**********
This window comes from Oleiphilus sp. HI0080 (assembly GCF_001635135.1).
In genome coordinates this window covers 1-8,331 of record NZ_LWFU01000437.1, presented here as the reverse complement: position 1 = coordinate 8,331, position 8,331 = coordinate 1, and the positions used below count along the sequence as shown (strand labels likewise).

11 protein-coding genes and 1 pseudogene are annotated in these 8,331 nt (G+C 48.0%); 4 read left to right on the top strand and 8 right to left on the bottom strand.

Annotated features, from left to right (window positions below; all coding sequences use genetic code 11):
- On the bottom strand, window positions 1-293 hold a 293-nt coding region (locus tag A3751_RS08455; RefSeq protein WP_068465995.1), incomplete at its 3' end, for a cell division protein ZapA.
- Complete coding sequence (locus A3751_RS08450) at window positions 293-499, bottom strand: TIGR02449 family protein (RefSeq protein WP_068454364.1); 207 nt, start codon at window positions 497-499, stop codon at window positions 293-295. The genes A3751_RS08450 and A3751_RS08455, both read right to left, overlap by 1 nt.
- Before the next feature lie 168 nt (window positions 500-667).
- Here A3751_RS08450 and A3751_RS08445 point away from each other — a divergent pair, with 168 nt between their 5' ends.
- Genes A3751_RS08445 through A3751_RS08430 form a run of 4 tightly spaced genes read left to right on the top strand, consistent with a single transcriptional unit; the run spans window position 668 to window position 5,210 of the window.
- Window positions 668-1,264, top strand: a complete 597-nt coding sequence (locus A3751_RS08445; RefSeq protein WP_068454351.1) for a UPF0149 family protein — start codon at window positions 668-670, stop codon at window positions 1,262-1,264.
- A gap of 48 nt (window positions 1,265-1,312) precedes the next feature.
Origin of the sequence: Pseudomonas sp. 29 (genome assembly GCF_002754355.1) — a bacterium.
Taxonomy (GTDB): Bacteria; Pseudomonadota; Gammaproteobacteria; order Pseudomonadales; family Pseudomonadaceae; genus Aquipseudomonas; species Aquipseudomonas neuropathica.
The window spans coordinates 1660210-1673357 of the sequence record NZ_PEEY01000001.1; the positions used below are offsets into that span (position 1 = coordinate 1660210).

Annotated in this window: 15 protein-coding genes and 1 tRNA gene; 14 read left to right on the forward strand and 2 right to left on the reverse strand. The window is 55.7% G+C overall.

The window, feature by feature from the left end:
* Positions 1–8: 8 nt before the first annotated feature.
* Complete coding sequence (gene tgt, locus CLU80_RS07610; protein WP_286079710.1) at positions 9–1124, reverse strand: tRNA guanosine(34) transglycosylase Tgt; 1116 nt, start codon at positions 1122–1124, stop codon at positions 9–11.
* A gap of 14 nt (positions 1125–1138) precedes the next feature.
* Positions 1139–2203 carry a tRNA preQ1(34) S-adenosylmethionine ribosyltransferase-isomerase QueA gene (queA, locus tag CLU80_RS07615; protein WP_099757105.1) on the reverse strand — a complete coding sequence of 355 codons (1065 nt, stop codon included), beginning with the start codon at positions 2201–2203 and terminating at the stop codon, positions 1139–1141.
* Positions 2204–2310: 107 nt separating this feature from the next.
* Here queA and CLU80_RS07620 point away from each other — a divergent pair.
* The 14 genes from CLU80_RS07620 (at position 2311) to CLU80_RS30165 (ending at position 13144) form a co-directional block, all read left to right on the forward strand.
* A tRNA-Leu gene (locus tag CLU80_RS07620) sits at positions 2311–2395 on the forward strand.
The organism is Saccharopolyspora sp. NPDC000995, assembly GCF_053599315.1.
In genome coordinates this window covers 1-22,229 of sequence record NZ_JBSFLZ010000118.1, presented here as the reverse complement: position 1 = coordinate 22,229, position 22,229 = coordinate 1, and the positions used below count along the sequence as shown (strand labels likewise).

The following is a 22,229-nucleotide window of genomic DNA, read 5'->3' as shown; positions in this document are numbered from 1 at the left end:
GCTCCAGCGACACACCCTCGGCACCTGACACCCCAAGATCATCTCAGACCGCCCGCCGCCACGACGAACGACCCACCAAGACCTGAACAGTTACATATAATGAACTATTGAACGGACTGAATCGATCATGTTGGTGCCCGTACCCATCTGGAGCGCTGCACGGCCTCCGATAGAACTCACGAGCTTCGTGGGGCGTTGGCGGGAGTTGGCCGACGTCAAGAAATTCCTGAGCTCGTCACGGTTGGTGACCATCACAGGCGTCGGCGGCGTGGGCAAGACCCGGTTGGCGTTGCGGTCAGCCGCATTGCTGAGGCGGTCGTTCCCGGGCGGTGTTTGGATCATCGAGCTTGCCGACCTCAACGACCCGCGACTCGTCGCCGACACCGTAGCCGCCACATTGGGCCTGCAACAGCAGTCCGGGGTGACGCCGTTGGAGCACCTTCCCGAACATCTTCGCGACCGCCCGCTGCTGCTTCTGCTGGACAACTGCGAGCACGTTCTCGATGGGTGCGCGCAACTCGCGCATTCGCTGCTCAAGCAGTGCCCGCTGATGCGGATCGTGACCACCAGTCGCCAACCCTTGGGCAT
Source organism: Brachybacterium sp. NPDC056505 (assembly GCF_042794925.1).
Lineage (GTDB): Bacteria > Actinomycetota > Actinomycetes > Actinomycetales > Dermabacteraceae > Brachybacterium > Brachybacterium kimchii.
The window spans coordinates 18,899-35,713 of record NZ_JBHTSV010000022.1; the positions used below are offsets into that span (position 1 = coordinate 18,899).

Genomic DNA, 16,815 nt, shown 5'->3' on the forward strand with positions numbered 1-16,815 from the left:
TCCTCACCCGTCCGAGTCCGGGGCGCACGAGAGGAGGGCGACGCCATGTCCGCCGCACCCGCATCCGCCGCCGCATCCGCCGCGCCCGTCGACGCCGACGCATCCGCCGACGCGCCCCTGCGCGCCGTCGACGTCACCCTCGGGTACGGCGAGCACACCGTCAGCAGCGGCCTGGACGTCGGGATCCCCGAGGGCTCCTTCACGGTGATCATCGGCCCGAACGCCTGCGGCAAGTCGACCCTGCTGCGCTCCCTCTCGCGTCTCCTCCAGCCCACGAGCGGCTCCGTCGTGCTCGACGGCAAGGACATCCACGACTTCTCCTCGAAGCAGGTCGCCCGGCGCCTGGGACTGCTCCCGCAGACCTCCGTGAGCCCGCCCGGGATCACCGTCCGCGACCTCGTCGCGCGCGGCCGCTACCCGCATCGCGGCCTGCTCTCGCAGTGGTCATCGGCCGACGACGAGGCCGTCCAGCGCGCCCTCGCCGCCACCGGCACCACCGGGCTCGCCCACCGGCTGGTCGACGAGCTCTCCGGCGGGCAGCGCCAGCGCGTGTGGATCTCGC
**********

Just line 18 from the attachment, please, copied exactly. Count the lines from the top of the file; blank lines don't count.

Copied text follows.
* Complete coding sequence (gene tgt, locus CLU80_RS07610; protein WP_286079710.1) at positions 9–1124, reverse strand: tRNA guanosine(34) transglycosylase Tgt; 1116 nt, start codon at positions 1122–1124, stop codon at positions 9–11.